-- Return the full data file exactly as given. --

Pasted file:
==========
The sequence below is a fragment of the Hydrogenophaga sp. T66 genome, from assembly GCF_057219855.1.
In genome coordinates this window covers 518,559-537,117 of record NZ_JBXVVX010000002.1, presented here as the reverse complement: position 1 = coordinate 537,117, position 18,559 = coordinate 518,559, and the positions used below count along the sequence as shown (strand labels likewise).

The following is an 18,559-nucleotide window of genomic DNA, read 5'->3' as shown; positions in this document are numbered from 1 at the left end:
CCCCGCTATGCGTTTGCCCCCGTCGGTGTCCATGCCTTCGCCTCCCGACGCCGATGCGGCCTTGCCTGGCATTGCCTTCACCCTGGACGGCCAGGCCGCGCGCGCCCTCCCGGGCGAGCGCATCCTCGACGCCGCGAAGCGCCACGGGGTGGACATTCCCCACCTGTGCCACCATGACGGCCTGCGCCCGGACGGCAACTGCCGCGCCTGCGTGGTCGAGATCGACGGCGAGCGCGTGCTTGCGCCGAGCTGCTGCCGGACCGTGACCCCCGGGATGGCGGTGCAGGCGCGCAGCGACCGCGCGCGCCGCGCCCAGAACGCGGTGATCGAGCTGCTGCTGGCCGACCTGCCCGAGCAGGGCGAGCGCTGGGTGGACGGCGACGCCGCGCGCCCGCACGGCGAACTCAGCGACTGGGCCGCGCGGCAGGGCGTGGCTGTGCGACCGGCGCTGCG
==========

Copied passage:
The sequence below is a fragment of the Hydrogenophaga sp. T66 genome, from assembly GCF_057219855.1.
In genome coordinates this window covers 518,559-537,117 of record NZ_JBXVVX010000002.1, presented here as the reverse complement: position 1 = coordinate 537,117, position 18,559 = coordinate 518,559, and the positions used below count along the sequence as shown (strand labels likewise).

The following is an 18,559-nucleotide window of genomic DNA, read 5'->3' as shown; positions in this document are numbered from 1 at the left end:
CCCCGCTATGCGTTTGCCCCCGTCGGTGTCCATGCCTTCGCCTCCCGACGCCGATGCGGCCTTGCCTGGCATTGCCTTCACCCTGGACGGCCAGGCCGCGCGCGCCCTCCCGGGCGAGCGCATCCTCGACGCCGCGAAGCGCCACGGGGTGGACATTCCCCACCTGTGCCACCATGACGGCCTGCGCCCGGACGGCAACTGCCGCGCCTGCGTGGTCGAGATCGACGGCGAGCGCGTGCTTGCGCCGAGCTGCTGCCGGACCGTGACCCCCGGGATGGCGGTGCAGGCGCGCAGCGACCGCGCGCGCCGCGCCCAGAACGCGGTGATCGAGCTGCTGCTGGCCGACCTGCCCGAGCAGGGCGAGCGCTGGGTGGACGGCGACGCCGCGCGCCCGCACGGCGAACTCAGCGACTGGGCCGCGCGGCAGGGCGTGGCTGTGCGACCGGCGCTGCG